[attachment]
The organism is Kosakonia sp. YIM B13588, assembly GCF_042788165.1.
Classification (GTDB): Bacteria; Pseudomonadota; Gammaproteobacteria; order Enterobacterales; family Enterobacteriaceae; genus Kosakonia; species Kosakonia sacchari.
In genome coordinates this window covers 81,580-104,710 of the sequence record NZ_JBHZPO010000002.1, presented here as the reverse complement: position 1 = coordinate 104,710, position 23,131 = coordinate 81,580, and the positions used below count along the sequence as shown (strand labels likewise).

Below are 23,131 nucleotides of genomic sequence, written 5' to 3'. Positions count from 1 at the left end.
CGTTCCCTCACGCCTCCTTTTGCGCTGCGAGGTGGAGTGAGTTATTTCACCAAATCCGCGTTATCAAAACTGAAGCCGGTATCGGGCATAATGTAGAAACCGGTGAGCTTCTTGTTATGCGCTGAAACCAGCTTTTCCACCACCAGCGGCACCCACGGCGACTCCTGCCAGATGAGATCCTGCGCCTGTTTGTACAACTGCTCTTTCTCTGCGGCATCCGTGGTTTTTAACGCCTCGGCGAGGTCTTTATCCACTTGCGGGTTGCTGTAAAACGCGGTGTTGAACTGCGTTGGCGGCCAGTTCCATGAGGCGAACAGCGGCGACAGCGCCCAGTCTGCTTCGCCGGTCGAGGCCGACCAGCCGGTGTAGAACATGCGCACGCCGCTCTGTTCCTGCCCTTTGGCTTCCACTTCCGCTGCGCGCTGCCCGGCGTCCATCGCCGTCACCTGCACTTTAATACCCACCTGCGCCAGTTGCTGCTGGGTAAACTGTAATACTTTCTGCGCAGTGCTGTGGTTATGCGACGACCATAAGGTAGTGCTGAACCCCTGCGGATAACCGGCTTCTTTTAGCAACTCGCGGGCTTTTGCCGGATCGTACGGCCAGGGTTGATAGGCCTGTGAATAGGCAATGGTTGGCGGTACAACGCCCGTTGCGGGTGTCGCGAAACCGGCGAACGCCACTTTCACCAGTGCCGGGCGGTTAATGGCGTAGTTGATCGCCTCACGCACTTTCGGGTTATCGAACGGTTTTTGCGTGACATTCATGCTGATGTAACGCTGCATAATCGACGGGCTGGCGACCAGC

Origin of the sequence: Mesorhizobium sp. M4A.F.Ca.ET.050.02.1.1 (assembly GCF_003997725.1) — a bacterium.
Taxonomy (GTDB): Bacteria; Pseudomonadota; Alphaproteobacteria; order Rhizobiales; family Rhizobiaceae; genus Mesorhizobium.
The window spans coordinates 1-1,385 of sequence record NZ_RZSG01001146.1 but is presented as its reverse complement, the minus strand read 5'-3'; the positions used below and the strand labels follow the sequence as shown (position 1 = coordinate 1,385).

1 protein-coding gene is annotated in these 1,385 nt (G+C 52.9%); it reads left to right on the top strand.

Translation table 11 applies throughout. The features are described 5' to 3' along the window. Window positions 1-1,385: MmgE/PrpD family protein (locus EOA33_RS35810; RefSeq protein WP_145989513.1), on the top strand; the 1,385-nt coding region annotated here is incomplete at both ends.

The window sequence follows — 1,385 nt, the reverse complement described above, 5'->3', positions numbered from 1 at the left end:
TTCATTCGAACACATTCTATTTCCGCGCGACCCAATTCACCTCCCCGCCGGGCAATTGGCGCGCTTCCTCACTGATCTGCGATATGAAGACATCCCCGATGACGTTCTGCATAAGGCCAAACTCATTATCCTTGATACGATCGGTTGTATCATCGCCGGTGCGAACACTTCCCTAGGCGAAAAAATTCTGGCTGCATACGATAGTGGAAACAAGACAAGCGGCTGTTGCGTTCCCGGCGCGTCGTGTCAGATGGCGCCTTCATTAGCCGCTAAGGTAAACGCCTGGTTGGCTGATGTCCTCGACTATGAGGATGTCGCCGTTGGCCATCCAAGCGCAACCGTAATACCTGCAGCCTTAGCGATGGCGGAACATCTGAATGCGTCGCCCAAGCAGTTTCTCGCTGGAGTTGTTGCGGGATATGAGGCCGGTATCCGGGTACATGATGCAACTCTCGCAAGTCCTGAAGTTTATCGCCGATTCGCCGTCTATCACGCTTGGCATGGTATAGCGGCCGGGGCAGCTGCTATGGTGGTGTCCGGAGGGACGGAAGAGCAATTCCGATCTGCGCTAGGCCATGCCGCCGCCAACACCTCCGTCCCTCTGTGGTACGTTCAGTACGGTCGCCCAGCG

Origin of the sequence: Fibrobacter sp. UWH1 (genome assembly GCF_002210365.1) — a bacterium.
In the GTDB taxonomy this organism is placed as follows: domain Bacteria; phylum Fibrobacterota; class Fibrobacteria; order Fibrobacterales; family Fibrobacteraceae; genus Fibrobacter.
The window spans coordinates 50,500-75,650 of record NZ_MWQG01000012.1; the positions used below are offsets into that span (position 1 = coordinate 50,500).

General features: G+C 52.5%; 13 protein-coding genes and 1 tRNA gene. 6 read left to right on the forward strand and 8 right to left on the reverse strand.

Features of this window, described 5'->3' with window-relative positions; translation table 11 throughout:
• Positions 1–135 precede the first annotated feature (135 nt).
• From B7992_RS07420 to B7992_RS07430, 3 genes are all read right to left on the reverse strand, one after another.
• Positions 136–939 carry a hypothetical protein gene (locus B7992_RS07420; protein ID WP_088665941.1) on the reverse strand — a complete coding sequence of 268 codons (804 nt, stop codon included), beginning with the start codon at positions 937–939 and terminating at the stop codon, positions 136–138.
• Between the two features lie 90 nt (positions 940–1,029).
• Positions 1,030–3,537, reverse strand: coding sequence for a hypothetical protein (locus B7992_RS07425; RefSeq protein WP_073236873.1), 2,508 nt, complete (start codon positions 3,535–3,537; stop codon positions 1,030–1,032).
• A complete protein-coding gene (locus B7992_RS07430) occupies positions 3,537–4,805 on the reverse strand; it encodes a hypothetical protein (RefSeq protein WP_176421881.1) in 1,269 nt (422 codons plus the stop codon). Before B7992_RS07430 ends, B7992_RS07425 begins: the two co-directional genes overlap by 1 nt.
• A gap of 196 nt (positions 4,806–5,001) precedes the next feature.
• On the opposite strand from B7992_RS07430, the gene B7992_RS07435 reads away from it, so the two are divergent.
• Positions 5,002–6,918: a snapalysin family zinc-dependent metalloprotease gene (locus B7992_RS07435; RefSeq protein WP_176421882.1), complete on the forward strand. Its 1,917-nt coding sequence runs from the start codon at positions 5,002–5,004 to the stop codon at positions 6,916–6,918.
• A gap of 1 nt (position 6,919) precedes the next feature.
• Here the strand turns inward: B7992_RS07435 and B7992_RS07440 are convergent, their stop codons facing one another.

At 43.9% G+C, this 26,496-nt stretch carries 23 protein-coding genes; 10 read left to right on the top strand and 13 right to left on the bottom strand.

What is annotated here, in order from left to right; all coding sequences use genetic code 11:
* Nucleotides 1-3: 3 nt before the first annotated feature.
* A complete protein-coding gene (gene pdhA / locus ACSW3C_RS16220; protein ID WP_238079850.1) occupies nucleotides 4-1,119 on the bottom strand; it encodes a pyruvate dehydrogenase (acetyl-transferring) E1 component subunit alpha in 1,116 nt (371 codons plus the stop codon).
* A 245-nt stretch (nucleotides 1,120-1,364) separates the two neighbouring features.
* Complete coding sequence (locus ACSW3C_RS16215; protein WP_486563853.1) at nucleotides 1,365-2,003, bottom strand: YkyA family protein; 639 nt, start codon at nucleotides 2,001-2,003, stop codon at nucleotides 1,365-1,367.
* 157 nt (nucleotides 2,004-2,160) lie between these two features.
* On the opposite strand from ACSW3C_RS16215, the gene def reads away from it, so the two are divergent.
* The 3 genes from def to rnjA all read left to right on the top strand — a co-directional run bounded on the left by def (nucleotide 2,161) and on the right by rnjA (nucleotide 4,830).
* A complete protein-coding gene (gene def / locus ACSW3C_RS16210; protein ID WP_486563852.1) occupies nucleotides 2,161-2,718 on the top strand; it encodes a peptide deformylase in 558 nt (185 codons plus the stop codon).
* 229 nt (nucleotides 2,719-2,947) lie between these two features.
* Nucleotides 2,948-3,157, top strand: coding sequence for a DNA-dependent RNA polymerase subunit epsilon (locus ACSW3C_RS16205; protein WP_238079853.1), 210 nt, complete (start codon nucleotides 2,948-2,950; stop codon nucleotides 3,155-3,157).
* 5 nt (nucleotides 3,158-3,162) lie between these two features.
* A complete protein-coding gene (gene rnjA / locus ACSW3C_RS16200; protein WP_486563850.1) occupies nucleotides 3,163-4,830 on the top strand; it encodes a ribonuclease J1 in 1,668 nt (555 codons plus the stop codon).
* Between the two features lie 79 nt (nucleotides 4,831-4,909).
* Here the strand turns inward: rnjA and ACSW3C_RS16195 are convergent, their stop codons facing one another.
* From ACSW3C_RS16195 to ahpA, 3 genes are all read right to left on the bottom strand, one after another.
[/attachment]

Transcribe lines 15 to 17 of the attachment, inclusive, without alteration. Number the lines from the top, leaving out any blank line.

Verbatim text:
The window spans coordinates 50,500-75,650 of record NZ_MWQG01000012.1; the positions used below are offsets into that span (position 1 = coordinate 50,500).

General features: G+C 52.5%; 13 protein-coding genes and 1 tRNA gene. 6 read left to right on the forward strand and 8 right to left on the reverse strand.

Features of this window, described 5'->3' with window-relative positions; translation table 11 throughout: